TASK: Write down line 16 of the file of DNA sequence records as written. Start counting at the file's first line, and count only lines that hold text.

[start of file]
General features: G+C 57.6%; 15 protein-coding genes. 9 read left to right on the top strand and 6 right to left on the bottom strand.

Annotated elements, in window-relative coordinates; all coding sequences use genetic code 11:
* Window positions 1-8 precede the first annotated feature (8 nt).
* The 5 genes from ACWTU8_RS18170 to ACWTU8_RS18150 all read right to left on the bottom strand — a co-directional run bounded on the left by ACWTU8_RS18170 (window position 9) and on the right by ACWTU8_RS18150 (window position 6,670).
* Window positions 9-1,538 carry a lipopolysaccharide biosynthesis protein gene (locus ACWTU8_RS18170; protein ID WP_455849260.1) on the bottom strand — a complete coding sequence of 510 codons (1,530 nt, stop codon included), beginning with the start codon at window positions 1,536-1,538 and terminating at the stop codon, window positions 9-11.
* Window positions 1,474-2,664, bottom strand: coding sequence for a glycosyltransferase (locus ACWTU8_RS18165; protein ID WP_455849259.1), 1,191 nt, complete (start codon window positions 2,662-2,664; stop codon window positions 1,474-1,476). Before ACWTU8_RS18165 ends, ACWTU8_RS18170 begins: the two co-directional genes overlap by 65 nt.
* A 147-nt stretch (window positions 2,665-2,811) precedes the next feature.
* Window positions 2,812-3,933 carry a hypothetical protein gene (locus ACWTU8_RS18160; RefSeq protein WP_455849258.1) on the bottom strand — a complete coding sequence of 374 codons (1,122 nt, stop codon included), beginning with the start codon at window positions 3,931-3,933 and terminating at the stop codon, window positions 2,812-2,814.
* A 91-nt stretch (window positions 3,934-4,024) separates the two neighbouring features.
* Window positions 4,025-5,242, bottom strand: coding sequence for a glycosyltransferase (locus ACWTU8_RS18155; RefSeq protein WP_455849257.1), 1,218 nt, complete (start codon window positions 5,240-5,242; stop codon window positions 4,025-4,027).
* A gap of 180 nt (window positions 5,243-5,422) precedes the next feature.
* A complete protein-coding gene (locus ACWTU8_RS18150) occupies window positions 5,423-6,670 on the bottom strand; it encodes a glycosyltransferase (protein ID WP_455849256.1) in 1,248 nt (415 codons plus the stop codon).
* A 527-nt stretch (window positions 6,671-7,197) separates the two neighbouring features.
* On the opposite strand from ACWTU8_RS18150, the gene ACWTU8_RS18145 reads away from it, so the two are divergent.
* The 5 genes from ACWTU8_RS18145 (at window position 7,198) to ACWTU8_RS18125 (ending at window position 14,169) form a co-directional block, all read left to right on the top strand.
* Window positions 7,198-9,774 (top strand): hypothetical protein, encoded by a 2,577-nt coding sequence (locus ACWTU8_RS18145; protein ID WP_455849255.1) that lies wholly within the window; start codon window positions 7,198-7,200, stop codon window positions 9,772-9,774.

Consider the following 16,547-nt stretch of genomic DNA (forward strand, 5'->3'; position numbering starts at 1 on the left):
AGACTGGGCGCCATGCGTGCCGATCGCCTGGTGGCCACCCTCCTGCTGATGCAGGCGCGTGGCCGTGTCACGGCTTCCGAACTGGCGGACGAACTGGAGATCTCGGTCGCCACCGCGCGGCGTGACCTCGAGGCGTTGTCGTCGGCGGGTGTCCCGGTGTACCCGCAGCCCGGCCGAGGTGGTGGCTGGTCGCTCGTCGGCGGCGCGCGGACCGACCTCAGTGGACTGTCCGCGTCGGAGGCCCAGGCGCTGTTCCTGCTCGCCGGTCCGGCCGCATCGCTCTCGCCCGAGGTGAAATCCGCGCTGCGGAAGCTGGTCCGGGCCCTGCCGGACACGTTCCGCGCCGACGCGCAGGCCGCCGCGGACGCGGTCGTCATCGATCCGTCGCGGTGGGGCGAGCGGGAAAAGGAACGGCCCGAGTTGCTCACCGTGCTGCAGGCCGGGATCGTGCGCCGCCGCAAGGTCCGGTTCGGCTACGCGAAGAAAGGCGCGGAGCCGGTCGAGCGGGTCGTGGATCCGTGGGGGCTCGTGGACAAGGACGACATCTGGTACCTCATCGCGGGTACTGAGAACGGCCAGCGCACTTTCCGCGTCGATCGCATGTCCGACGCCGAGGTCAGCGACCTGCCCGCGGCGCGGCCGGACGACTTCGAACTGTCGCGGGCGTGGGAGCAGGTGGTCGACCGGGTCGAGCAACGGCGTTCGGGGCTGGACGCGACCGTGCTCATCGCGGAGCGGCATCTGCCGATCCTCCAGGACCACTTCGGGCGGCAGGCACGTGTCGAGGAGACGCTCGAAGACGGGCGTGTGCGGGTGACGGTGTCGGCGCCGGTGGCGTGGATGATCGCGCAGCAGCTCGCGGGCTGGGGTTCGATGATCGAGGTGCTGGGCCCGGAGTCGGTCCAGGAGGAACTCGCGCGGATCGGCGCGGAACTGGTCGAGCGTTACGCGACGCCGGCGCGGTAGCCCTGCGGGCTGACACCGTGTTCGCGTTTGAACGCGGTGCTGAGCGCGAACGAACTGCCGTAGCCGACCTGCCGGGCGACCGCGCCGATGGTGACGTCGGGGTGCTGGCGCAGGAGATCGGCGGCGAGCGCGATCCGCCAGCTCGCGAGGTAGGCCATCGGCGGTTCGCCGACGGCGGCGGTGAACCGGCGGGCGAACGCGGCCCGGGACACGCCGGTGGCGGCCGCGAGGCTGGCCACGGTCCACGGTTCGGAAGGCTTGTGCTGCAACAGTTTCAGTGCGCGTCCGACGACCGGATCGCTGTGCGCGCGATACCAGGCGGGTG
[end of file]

* Window positions 7,198-9,774 (top strand): hypothetical protein, encoded by a 2,577-nt coding sequence (locus ACWTU8_RS18145; protein ID WP_455849255.1) that lies wholly within the window; start codon window positions 7,198-7,200, stop codon window positions 9,772-9,774.